Worldwide servers sales continue to grow in 2008, with international sales making up for U.S. softness and the looming threat of virtualizationstill failing to dent server sales, according to IDC.
|Despite widespread predictions that virtualization and a souring economy would dent the server market, growing revenue suggests otherwise.|
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The company said that during the first quarter of 2008, worldwide server sales totaled $13.0 billion, a 3.5 percent gain from the first quarter of 2007. Unit sales topped 2 million, which, if annualized, means server unit sales will surpass last year’s total of 8 million servers sold.
That’s a remarkable figure because many researchers last year, including IDC, had predicted virtualization would diminish server sales. Instead, the opposite happened.
“Not all servers are shipped for virtualization,” said Jean Bozman, research vice president in IDC’s enterprise platforms group. “High-performance computing and Web workloads are not virtualized. Also, some people are buying new servers so they could virtualize eventually.”
She added that the growth of the worldwide market means more machines are needed everywhere. “There are places around the world where people are building out that infrastructure, and those require new units going out,” Bozman said.
Blade systems remain white-hot, growing 53.7 percent from Q1 2007, a fact that Bozman attributed to blades’ considerable financial appeal.
“What we find now is there’s such a focus on controlling operation costs that working in a blade form factor is really helping with maintaining costs, and people are pulling more workload into blades,” she said.
Revenue from volume systems, those defined by IDC as priced under $25,000, grew 5.4 percent year over year in the first quarter. Midrange systems — those between $25,000 and $500,000 — grew 7.2 percent, while the high end grew 9.7 percent.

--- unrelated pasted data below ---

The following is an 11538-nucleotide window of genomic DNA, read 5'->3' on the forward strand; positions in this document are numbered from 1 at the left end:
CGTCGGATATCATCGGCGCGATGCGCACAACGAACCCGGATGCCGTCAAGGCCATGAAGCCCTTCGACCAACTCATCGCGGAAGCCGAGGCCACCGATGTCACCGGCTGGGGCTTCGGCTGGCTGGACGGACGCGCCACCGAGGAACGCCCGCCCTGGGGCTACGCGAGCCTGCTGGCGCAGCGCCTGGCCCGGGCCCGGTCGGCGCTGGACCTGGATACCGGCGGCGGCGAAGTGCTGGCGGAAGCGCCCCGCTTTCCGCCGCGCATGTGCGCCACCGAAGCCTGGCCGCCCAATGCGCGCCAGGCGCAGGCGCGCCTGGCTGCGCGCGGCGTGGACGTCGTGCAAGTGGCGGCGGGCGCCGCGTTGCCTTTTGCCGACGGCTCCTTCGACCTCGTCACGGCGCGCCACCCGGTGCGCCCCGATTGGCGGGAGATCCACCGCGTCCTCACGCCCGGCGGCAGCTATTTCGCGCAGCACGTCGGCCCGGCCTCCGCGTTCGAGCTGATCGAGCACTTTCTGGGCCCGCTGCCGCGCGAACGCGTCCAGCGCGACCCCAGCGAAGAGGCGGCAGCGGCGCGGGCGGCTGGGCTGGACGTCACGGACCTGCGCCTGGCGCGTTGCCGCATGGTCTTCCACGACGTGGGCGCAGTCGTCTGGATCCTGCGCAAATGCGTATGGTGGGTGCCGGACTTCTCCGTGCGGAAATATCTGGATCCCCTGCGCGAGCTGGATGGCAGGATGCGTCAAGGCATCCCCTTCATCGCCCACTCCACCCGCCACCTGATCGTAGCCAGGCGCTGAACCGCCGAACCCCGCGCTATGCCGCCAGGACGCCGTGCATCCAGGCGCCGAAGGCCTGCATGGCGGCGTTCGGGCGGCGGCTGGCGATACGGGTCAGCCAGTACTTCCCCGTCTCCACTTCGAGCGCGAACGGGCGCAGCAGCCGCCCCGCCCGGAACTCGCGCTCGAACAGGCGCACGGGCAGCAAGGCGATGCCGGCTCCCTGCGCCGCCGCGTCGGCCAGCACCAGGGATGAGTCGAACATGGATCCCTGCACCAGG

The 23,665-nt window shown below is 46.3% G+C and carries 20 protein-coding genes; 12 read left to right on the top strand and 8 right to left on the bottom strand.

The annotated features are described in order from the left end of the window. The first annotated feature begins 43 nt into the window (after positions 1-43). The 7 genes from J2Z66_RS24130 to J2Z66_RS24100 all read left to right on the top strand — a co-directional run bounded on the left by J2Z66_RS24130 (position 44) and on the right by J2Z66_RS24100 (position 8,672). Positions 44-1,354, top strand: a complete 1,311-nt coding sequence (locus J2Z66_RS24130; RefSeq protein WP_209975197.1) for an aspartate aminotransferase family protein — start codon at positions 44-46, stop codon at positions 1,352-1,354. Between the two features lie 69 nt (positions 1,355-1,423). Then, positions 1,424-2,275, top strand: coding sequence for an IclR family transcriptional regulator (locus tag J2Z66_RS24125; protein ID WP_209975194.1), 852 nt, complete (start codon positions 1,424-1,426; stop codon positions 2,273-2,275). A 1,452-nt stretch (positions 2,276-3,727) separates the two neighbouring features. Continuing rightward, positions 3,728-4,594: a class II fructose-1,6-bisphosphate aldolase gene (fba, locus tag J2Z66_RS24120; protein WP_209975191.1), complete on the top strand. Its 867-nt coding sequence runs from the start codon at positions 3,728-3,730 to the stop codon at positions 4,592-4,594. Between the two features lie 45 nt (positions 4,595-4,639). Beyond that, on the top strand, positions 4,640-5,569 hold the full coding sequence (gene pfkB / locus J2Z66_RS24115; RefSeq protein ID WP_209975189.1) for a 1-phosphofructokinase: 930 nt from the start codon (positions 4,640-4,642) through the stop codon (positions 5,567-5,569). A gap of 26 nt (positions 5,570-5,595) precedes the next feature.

Like Gartner’s recent report, IDC found HP to be the revenue winner, edging out IBM with a 29 percent market share to Big Blue’s 28.1 percent.
HP finished Q1 with quarterly revenues of $3.77 billion, up 4.2 percent more than the same period last year.
Still, IBM enjoyed a solid quarter with $1.1 billion in z10 mainframe shipments, up 10.4 percent more than first-quarter 2007 — the highest first-quarter revenue for IBM’s System z systems in three years.
But HP won out thanks to momentum in its ProLiant, Integrity, and BladeSystem businesses.
“It does look like ‘HP division’ Business Critical Systems had a good quarter,” Bozman said. “That may have helped them here in terms of revenue.”
Also, as in Gartner’s recent report, IDC found Dell had the strongest growth during the quarter. IDC said the company’s revenue grew 9.4 percent, the largest gain among vendors. Sun Microsystems slipped 1.8 percent.
Microsoft also continued to show growth in Windows-based servers, with revenue from server sales totaling $5.1 billion in Q1 of 2008, a 4.2 percent year-over-year increase. Windows-based servers accounted for 39.2 percent of all server revenue during the quarter.
Linux servers also enjoyed strong sales, rising 8.4 percent over first quarter 2007 to $1.8 billion, accounting for 13.7 percent of all server revenue. Unix servers, meanwhile, dipped 0.8 percent to $4.0 billion in total spending, representing 30.6 percent of quarterly server revenues.
x86 server sales grew 4.4 percent since Q1 of 2007, while the non-x86 server market — essentially Sun, IBM and the Itanium business, dominated by HP — grew 2.5 year over year.
This article was originally published on InternetNews.com